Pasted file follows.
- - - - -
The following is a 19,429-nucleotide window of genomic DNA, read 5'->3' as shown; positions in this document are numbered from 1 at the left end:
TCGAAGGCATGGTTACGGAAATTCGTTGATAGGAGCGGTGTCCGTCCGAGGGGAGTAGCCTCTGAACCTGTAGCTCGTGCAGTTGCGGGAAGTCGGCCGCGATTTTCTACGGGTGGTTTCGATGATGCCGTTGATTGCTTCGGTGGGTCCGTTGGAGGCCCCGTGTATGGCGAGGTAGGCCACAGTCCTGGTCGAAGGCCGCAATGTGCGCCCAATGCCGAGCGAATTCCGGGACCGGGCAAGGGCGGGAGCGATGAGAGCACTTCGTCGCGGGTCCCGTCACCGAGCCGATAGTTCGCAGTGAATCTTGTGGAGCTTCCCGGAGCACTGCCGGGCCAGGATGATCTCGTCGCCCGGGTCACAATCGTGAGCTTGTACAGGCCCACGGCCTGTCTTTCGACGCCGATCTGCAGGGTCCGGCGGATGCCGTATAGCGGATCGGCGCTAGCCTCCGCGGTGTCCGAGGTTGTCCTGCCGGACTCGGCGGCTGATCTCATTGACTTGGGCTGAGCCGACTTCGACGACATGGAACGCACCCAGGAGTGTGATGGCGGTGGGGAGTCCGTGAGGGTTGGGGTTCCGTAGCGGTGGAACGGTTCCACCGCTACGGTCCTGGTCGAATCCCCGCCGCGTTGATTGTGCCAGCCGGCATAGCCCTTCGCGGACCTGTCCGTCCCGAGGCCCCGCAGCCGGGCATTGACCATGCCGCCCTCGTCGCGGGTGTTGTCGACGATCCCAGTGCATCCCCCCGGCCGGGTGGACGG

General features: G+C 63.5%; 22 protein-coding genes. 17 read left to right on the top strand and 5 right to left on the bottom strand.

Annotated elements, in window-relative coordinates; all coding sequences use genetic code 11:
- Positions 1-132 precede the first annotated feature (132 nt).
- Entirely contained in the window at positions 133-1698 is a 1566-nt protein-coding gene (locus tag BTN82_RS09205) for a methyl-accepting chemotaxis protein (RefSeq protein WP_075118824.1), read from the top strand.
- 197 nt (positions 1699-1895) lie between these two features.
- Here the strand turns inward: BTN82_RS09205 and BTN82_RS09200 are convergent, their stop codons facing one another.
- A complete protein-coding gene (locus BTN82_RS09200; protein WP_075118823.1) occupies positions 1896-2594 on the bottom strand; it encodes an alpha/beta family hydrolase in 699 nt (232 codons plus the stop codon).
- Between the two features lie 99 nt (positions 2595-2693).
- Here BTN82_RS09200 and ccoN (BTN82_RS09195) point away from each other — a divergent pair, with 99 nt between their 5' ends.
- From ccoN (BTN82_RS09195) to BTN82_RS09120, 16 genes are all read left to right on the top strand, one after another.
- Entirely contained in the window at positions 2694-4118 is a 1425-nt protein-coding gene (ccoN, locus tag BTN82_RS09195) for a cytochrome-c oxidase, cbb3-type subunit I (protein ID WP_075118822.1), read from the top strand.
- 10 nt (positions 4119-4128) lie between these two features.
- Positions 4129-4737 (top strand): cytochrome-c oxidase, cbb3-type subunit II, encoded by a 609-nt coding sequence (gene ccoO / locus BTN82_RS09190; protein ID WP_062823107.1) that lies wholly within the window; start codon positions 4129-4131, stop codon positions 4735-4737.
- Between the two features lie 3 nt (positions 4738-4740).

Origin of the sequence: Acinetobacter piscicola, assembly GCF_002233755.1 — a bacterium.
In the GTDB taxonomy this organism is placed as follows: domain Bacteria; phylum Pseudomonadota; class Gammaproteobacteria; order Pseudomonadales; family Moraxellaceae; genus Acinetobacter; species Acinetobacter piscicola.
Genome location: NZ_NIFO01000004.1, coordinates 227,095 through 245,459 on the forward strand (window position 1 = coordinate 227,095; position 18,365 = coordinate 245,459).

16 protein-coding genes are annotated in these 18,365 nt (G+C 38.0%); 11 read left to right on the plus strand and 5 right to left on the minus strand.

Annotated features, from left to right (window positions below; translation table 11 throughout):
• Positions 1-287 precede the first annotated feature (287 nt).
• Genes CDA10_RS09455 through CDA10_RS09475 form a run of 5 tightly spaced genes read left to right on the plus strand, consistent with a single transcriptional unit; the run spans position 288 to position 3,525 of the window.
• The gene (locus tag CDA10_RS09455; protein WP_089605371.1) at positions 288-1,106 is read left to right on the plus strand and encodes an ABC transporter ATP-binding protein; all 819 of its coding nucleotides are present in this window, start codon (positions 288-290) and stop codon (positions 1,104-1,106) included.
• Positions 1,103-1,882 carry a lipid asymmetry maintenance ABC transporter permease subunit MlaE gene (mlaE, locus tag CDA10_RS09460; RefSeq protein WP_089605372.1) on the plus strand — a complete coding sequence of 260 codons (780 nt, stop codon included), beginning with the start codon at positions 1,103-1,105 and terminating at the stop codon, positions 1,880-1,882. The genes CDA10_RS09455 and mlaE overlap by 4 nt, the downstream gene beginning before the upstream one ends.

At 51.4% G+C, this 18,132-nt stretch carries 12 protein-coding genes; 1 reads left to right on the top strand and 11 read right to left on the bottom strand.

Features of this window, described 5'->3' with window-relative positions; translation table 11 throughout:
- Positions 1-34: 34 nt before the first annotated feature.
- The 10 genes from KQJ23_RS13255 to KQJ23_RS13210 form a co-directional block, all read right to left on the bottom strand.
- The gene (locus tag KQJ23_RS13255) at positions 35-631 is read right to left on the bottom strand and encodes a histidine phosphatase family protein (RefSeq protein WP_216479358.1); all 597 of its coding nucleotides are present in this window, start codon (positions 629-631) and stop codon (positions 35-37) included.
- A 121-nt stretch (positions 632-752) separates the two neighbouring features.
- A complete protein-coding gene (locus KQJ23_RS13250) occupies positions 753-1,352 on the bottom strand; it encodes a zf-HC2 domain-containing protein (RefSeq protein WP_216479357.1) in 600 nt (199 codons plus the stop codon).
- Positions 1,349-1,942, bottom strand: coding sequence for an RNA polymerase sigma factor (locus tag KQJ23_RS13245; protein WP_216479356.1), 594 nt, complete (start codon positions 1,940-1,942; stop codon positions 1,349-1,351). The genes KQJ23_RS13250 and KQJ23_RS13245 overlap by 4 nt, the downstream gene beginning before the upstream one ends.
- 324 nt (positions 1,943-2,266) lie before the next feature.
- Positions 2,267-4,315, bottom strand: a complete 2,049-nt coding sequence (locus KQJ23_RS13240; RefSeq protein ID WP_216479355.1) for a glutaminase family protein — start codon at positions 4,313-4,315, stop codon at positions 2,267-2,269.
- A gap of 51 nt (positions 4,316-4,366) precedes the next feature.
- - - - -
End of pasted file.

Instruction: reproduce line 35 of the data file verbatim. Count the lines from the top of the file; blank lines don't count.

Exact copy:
- Positions 2,267-4,315, bottom strand: a complete 2,049-nt coding sequence (locus KQJ23_RS13240; RefSeq protein ID WP_216479355.1) for a glutaminase family protein — start codon at positions 4,313-4,315, stop codon at positions 2,267-2,269.